Tree of Life is not an easy movie to describe, I think the best way to describe all this is to tell how I felt during the movie. This movie is unconventional to say the least. The first 10 minutes focusses on Brad Pitt, Jessica Chastain and Sean Penn, during this I didn’t know what to think. I couldn’t really tell what was going on. 20 minutes in, there is a 10 minute segment which pretty much featured the universe being created (there’s no better way of describing it). It focusses on random aspects, stars, meteors, nature, animals, plants, even dinosaurs at one point. I was intrigued by what I saw but didn’t know what to really think. The rest of the movie for the most part focussed on the family (Brad Pitt, Jessica Chastain, Hunter McCracken, Tye Sheridan) as time goes by. At that point, I started to oddly enough like this movie and I was interested in seeing everything progress. After the family segment, I’m not really sure what to think of the movie, I don’t even know what the ending was supposed to mean and represent. I don’t really know what this movie is about (apart from life). The movie does have a lot of monologues throughout the movie, though I didn’t find myself picking up on what they were meaning. I can see how other people would be bored of the movie, it is very slow paced. I only really started being fully engaged after 30 minutes into the movie. But yet there is something about it that I liked, I haven’t yet figured out what it is.

This movie has a lot of talented actors with Brad Pitt, Jessica Chastain, Sean Penn and Tye Sheridan. They are all pretty good, with Brad Pitt and Jessica Chastain being the stand outs as the parents of the family. Even when they aren’t saying anything, it’s easy to see how they feel in certain situations just through their expressions and reactions. Sean Penn doesn’t really get to do much, most of his limited screentime is him just walking around while Terrence Malick follows him around with a camera. With that said, this happens with every actor, a lot of the movie at times just follows the actors/characters around with them having no dialogue and not doing anything that important. I’m guessing that this is what happens with every actor in Terrence Malick movies.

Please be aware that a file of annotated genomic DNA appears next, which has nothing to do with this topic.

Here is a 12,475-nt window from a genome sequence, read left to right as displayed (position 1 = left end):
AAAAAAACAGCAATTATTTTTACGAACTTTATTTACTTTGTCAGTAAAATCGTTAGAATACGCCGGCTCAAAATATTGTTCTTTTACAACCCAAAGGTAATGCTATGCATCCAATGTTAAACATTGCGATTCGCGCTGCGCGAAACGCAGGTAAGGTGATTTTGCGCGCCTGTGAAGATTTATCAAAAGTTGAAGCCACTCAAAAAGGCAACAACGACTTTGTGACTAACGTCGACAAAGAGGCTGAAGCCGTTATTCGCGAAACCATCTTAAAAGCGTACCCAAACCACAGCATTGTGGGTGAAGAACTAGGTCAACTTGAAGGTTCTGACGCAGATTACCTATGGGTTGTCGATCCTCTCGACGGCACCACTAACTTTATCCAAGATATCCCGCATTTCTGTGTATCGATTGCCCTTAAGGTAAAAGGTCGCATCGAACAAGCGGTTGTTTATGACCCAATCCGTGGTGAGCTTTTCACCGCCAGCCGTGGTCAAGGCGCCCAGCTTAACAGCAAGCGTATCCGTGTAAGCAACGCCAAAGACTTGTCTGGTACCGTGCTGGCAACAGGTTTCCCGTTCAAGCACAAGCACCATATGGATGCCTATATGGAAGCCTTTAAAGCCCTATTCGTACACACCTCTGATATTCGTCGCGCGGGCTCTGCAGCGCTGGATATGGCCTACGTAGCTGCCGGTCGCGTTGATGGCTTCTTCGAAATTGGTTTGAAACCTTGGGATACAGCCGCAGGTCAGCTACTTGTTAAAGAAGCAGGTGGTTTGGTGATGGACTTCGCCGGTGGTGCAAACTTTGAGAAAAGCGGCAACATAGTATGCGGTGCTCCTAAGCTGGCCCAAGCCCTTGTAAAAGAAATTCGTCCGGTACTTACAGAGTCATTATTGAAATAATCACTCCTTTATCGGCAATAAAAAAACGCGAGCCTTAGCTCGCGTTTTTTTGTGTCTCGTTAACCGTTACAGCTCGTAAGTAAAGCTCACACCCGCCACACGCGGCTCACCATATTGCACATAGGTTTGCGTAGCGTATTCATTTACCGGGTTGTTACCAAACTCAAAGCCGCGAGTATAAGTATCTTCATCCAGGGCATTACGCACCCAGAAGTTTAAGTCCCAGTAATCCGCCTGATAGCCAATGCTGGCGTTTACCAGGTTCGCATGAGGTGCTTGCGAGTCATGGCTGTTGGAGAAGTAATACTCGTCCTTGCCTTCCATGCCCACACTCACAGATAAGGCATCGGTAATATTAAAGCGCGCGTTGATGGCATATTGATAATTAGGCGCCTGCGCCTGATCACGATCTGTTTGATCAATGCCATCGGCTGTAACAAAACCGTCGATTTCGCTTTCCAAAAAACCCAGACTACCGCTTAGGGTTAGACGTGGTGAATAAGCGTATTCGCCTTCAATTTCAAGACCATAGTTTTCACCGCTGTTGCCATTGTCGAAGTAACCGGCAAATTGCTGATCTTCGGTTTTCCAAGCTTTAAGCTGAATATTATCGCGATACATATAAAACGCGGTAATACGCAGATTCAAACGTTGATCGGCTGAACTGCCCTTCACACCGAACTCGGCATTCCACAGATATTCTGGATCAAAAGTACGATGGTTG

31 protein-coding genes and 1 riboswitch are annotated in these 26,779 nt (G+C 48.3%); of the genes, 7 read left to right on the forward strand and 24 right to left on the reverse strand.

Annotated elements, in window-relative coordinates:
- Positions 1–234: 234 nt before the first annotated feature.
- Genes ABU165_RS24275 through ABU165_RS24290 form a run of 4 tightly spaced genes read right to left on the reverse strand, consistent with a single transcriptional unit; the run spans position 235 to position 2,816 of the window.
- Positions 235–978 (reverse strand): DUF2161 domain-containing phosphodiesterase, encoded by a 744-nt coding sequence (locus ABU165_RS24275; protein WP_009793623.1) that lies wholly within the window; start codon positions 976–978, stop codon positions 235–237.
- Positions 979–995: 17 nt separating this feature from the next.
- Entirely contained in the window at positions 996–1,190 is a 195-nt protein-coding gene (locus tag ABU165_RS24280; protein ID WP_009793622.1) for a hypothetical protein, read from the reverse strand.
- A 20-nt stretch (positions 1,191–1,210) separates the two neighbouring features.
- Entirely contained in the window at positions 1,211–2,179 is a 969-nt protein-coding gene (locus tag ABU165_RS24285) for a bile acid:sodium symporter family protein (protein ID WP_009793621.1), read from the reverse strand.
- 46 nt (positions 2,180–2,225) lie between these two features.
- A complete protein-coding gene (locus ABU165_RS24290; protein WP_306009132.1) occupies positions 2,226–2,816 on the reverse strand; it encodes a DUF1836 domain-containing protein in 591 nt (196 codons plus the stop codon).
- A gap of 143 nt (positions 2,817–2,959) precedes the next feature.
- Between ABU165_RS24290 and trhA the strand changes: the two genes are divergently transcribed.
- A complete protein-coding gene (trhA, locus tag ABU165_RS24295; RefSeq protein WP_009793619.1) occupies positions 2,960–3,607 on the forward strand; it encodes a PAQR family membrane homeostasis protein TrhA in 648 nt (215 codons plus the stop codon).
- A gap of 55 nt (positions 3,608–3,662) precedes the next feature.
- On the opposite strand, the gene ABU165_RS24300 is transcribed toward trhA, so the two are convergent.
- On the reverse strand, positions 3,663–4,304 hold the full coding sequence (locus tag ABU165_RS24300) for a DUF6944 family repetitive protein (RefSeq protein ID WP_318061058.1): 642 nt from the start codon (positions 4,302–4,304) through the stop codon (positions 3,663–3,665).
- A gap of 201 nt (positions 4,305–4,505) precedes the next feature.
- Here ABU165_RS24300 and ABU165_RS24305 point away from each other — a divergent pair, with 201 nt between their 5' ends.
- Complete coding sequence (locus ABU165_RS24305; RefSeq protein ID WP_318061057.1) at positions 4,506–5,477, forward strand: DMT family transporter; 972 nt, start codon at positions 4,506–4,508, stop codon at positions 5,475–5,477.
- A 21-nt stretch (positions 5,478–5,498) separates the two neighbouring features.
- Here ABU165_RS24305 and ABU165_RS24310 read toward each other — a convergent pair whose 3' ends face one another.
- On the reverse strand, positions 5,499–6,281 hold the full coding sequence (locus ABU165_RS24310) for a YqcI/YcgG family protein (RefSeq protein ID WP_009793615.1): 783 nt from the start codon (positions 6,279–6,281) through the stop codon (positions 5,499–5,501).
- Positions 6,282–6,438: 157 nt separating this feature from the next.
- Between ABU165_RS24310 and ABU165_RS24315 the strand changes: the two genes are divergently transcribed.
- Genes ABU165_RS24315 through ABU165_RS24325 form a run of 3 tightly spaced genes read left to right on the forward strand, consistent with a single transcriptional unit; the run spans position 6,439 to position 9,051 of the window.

One thing that all people who see this movie will say is that Tree of Life looks absolutely beautiful. Every shot is framed well and looks magnificent. Even the 10 minute ‘creation segment’ was beautiful. I couldn’t tell always what the shots of certain aspects were supposed to represent, but they looked beautiful at the very least. And plus, a lot of the time Malick manages to make the audience feel emotions through his imagery. The only thing directionwise that’s off was a scene with dinosaurs, the CGI looked incredibly fake, embarrassingly bad, and it kinda takes you out of the movie. The soundtrack by Alexandre Desplat was great and really added to the movie.

Tree of Life is not an easily accessible movie. There are a lot of people who really don’t like this movie and find it to be pretentious and boring and I don’t really blame them for thinking this. Tree of Life is different, it’s slow, it’s unconventional. But if you are willing to give it a shot, I recommend watching it. Just know what you are going in for. I myself am not sure about what I had watched but I liked it at a point, it’s difficult to describe why. I get the feeling that Malick’s films are meant to make people feel emotions rather than it be technically good like most movies, not conventionally anyway. I know this review hasn’t been very descriptive of the movie, but honestly that goes to show how unusual of a movie this is.